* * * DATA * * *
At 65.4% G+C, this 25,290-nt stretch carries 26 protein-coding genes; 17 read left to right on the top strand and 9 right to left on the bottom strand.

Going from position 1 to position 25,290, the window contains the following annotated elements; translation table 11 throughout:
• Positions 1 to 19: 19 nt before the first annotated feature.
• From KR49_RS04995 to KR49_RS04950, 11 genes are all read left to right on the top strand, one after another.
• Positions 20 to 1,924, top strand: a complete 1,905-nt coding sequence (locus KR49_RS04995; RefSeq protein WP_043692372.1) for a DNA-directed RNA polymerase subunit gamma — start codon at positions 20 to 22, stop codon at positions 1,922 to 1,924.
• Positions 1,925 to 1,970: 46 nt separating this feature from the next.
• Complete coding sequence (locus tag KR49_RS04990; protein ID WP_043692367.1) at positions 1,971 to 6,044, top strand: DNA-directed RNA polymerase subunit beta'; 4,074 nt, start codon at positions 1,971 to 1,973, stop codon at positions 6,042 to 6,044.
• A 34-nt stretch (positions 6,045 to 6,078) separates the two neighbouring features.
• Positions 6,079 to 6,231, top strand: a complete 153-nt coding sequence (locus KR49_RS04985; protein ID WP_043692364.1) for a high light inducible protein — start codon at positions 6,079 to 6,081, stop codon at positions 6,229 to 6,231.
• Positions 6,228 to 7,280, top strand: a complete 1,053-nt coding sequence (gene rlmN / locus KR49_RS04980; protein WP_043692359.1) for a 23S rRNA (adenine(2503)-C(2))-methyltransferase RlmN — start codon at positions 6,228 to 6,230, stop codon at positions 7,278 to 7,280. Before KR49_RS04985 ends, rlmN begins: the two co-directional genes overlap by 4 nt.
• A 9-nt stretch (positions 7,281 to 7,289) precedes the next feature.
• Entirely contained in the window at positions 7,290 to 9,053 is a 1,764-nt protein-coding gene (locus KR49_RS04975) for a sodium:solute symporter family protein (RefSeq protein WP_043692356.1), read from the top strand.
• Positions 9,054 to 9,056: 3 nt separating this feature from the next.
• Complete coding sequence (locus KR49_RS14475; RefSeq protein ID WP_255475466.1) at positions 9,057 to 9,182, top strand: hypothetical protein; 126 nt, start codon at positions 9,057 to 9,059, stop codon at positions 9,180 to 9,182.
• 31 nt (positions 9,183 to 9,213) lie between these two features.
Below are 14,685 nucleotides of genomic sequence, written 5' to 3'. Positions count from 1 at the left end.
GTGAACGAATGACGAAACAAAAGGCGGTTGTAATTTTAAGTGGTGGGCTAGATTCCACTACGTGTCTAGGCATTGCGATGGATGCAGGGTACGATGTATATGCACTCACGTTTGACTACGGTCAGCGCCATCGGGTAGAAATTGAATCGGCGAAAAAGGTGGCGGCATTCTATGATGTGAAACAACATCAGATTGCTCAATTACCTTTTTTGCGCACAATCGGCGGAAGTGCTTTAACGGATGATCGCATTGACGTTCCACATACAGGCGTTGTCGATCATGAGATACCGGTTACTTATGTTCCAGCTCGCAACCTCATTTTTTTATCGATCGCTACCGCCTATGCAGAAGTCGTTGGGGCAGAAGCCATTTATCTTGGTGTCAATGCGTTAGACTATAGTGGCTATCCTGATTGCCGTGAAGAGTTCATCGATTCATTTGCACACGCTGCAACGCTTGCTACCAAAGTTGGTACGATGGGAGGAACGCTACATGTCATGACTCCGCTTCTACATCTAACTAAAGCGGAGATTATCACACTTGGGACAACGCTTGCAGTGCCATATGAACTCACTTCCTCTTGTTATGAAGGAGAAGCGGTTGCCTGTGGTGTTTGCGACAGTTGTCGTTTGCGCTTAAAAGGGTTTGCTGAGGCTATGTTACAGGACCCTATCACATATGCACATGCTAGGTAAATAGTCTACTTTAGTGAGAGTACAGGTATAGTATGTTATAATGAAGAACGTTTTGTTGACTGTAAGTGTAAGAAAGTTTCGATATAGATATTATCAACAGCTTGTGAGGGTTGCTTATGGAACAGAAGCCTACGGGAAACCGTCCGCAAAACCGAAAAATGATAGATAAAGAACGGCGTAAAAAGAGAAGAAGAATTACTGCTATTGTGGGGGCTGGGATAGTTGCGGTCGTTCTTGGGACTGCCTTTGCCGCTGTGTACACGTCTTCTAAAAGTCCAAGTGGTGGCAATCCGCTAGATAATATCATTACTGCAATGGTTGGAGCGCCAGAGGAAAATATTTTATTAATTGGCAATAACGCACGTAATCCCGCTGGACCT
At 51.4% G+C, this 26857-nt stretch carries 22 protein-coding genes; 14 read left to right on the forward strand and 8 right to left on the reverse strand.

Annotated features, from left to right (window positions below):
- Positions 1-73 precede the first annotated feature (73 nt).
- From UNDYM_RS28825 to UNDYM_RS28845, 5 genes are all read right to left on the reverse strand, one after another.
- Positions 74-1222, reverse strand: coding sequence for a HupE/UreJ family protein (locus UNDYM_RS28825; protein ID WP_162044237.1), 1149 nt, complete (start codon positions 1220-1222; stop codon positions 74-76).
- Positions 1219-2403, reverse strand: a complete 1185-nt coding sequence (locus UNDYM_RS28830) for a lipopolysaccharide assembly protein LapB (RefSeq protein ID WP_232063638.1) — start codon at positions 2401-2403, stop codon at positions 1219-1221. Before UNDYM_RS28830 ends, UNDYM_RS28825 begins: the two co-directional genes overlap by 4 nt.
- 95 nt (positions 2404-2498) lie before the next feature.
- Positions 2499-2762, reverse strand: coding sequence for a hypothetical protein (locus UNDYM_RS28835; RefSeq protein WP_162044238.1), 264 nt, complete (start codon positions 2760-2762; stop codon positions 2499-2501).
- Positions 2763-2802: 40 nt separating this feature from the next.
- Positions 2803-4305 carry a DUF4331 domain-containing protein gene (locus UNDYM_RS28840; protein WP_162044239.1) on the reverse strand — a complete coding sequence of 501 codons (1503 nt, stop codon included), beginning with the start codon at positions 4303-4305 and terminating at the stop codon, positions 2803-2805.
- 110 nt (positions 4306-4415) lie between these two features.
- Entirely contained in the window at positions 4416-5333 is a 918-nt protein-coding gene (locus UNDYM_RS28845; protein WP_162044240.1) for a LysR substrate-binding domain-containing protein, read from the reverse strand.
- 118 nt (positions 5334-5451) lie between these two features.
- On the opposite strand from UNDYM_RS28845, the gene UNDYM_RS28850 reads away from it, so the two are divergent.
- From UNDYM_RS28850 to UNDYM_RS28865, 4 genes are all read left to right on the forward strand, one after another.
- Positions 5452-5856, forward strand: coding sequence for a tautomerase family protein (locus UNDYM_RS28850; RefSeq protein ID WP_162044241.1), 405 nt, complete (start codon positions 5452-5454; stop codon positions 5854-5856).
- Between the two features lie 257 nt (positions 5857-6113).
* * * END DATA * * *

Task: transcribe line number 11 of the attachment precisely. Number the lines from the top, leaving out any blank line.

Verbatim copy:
• A 9-nt stretch (positions 7,281 to 7,289) precedes the next feature.